Ongoing maintenance of affordable housing is a major issue in Seattle. Subsidized rents don’t cover the cost of fixing plumbing, new paint, window replacement and all the other upkeep old buildings require. Currently, limited pools of funding from the city’s Housing Levy tend to be spent primarily on construction of new affordable housing units to meet the need. A report from King County found that the region needs to build about 10,000 units of housing each year for the next 21 years to address the housing shortage. Seattle’s current housing fund supports the construction of about 800 units a year.
Robin Koskey, spokesperson for the city's Office of Housing, said how money from the state sales tax would be divided between new construction and operations and maintenance of existing housing has yet to be determined. The city estimates that $50 million, combined with other local and state funds, is enough to build 200 units of permanent supportive housing while providing maintenance and operations for 200 existing units.
“No one tool is going to solve this crisis,” Durkan said, acknowledging the relatively small impact of the sales tax tool relative to the city’s need.
The second part of the mayor’s new plan is meant to help a different group of Seattle residents. The legislation, which the mayor plans to transmit to the city council next week, renews the Multifamily Tax Exemption, which was set to expire at the end of 2019. Right now, Seattle has about 4,500 units of subsidized housing created through MFTE. There are 1,500 more in the construction pipeline over the next few years.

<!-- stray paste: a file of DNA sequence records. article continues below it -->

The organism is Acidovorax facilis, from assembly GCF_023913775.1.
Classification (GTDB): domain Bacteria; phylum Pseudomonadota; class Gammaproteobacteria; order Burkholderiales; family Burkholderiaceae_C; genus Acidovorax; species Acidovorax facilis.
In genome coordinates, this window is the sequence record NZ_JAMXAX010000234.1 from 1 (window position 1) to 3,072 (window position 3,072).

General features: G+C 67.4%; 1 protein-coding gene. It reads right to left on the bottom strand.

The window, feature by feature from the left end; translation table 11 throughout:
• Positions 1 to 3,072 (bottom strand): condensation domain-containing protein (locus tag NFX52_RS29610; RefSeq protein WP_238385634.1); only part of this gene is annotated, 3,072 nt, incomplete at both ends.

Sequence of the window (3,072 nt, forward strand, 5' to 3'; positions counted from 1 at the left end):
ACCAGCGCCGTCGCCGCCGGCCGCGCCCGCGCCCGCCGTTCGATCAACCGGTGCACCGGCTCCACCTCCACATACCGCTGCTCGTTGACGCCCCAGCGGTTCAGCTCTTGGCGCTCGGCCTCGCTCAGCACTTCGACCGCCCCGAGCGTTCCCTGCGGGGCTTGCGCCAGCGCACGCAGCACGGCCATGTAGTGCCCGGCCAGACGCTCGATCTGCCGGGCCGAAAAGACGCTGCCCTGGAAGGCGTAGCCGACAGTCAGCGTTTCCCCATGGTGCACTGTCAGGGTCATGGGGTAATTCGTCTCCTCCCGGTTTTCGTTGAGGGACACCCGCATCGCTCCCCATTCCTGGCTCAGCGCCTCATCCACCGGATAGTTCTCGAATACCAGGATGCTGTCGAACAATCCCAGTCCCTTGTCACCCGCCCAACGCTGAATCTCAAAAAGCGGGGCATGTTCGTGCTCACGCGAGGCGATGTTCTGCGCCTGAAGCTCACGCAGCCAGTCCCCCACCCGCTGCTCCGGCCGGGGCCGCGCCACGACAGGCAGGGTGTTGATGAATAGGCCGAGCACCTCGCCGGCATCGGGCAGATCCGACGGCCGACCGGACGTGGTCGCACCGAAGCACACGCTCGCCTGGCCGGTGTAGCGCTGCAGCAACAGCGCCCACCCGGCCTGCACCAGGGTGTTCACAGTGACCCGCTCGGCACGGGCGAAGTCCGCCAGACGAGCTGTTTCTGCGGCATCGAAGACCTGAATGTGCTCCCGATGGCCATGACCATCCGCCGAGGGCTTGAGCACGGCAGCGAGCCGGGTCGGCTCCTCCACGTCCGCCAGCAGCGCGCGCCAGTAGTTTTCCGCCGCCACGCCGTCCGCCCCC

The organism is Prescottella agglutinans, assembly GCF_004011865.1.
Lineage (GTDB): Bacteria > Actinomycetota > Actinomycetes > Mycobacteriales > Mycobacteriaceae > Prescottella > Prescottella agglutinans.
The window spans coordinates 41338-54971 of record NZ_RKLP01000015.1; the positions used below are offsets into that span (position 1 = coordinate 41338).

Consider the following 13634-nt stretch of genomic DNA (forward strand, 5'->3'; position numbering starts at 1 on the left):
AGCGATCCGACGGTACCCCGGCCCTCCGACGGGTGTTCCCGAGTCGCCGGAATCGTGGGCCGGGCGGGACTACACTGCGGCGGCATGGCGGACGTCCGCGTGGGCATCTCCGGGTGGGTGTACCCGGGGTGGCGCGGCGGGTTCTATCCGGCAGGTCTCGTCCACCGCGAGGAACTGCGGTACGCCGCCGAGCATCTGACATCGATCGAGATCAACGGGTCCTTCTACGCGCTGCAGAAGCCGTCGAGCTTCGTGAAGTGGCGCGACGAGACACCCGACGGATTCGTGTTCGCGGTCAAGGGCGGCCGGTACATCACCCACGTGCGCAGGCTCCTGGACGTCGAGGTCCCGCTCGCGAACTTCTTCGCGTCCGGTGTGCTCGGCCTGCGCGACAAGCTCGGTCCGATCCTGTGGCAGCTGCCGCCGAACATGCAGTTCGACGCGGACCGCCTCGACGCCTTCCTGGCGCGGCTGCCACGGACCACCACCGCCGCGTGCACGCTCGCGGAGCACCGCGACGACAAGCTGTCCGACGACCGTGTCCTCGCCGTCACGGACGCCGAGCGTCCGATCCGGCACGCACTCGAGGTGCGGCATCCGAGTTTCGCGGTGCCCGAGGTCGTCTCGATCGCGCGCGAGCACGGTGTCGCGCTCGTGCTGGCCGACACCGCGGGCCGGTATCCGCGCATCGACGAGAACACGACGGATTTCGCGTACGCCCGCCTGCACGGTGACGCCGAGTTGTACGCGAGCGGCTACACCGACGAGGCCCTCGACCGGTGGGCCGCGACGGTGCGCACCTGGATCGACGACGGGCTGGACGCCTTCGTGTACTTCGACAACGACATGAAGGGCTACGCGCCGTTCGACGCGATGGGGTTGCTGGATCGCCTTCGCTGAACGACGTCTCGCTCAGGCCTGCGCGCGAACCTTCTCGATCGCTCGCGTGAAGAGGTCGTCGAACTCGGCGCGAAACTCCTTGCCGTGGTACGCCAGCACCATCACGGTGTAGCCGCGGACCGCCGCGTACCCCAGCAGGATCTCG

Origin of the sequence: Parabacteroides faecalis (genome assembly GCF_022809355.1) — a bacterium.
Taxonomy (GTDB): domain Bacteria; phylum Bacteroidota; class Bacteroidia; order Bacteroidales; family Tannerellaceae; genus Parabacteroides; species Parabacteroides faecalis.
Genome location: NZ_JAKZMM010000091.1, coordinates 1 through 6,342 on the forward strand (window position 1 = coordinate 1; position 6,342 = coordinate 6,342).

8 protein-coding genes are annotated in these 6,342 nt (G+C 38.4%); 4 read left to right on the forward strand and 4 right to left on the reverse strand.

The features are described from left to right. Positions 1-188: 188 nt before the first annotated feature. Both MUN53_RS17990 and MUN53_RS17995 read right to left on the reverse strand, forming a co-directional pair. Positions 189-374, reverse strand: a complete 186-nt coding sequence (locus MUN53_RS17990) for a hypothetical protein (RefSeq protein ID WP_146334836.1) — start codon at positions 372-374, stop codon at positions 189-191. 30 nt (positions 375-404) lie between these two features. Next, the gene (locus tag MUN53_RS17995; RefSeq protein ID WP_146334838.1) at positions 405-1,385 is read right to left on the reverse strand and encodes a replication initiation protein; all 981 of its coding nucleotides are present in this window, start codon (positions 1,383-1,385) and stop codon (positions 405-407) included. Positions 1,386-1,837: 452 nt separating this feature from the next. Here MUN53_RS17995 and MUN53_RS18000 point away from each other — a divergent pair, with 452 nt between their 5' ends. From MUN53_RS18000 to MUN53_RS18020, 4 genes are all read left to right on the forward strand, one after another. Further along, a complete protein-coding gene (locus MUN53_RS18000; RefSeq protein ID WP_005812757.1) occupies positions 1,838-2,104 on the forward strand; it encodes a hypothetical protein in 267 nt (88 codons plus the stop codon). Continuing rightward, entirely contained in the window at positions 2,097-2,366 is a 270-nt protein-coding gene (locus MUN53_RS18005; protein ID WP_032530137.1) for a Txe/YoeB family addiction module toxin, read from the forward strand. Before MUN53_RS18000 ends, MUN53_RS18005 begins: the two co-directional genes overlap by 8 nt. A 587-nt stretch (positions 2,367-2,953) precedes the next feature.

The program came under fire in 2012 after a city audit found lax oversight had resulted in some developers overcharging for rent, not building the correct number of units to receive the tax break and renting to tenants who earned more than the program's income limits. After the report, city officials instituted 14 of the audit’s 19 recommended fixes.
MFTE gives developers a property tax break if they subsidize rents for 20% to 25% of the units in their building and keep them subsidized for 12 years. The income restrictions of who can rent an MFTE unit varies by the size of the apartment and size of household, but MFTE subsidies generally serve people earning up to about 80% of the area median income (AMI), which currently works out to $57,920 a year for an individual. That individual would pay $1,505 for a one-bedroom MFTE apartment.
Because rents in an MFTE unit are pegged to the AMI and the Seattle region’s median income has skyrocketed in the tech-fueled economy, rents for MFTE units have followed suit. In 2014, the AMI for an individual in the Seattle region was about $55,900. Today, that number for an individual is $76,000.